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farawayguy
Veteran Contributor

Re: Should I Custom Farm?/Yes/Iowa State University Website

Yes, I have been using the Iowa State website. That's where the source of most of my costs come from. As a graduate of U of Illinois, I'll take exception to your comment that Iowa State is the best. We we're always taught that U of IL had the best Ag program by far. I'll give you that the online resources for Iowa State are superior, but I'll assume U of IL exceeds in all other areas 🙂

 

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farawayguy
Veteran Contributor

Re: Should I Custom Farm?

Iowa State's really helpful Web Site has details for the average custom rates (in Iowa) for corn at $126 and beans at $112. (Dated March 2013). Tillage, planting, pest control, harvesting, hauling to farm included. No drying. That's where my info came from. So I think RSW is solid with his numbers. 

 

I would assume hauling to farm is the equivalent of hauling to elevator. Although pest control is included, I don't know if that includes crop dusting. Also, no mention of fertilzer application. 

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farawayguy
Veteran Contributor

Re: Should I Custom Farm?

I'll keep your contact. I need to have a conversation with the current tenant before I move forward (including offering him the option to custom farm). Which is why I'm using an anonymous place like this right now. We're talking about a farm a bit north of Springfield.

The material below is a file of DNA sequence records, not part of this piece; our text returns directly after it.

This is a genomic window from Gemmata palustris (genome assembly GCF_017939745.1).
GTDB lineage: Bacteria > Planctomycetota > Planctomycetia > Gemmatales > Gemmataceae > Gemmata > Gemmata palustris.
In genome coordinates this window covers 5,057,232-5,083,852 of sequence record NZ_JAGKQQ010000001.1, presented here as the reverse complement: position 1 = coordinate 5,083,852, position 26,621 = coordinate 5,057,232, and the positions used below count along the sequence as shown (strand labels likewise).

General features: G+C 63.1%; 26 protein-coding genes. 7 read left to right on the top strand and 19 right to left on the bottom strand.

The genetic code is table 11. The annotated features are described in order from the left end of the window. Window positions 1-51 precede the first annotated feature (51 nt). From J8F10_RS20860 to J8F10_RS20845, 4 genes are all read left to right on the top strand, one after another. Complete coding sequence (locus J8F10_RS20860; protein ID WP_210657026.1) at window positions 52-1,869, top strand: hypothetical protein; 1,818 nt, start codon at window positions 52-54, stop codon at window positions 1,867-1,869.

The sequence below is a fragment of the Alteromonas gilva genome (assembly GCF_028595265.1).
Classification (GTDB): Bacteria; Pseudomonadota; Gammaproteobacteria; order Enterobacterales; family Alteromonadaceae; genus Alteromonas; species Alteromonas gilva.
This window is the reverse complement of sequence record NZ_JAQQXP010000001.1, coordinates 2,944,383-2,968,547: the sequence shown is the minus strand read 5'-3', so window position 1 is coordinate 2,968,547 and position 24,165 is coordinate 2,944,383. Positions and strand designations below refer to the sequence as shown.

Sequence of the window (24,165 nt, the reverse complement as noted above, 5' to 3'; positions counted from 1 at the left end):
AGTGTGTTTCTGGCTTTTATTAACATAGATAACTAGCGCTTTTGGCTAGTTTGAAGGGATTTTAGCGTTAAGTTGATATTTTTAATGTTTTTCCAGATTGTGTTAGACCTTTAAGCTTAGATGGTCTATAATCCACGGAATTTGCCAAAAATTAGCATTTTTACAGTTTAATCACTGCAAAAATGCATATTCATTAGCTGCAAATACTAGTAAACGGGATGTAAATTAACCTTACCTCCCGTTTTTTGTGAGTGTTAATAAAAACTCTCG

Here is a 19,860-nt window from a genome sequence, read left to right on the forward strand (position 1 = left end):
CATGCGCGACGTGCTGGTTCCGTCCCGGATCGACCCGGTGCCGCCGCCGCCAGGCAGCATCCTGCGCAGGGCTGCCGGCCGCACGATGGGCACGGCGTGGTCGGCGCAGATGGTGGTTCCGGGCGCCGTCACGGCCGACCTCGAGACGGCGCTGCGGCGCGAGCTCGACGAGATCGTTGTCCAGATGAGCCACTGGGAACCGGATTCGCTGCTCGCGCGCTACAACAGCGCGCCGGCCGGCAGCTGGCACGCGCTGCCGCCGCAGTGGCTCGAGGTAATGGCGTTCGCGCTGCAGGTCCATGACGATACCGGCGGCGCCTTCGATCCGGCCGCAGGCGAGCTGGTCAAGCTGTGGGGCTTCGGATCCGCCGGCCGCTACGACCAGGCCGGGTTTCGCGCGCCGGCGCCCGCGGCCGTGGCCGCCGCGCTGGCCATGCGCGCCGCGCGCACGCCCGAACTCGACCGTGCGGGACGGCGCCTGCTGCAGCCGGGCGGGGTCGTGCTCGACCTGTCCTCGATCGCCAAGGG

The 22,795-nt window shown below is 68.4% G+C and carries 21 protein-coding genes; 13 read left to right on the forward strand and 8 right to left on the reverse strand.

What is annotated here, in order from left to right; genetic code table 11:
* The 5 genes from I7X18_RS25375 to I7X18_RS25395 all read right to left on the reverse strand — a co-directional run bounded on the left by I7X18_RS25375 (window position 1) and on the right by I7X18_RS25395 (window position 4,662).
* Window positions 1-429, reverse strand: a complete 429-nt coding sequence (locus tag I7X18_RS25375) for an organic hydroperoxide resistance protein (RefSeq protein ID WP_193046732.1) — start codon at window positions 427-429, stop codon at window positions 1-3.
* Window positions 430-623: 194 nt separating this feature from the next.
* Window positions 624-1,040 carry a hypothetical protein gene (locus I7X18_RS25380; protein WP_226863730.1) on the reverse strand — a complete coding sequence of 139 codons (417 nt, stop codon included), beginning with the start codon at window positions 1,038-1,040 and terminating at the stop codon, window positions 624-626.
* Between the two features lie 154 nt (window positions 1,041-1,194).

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buckfarmer
Senior Contributor

Re: Should I Custom Farm?

RSW: I've been following your posts pretty close since you started posting on here. Your comments get me thinking about some of the economic decisions that we all need to make. I feel like I have a more scientific mindset and sometimes i lack in those econoamic decisions. However the only operational detail I remember seing, was one time someone asked if you $150 per acre included nitrogen application. My question (and this may be why some on here are suspicious of you) is what does 150 cover. Like I said in my post earlier, the difference between notill and heavy tillage could be over $50 per acre. Then there are all kinds of possibilities for fertilizer and chemical application. PM me if you want to talk about it privately. Or if answering these type of questions will help someone like faraway just post it up here.
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Shaggy98
Senior Advisor

Re: Should I Custom Farm?/Yes/Iowa State University Website

Doesn't DuPont own Iowa State University?
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rswfarms
Senior Contributor

Re: Should I Custom Farm?/Yes/Shaggy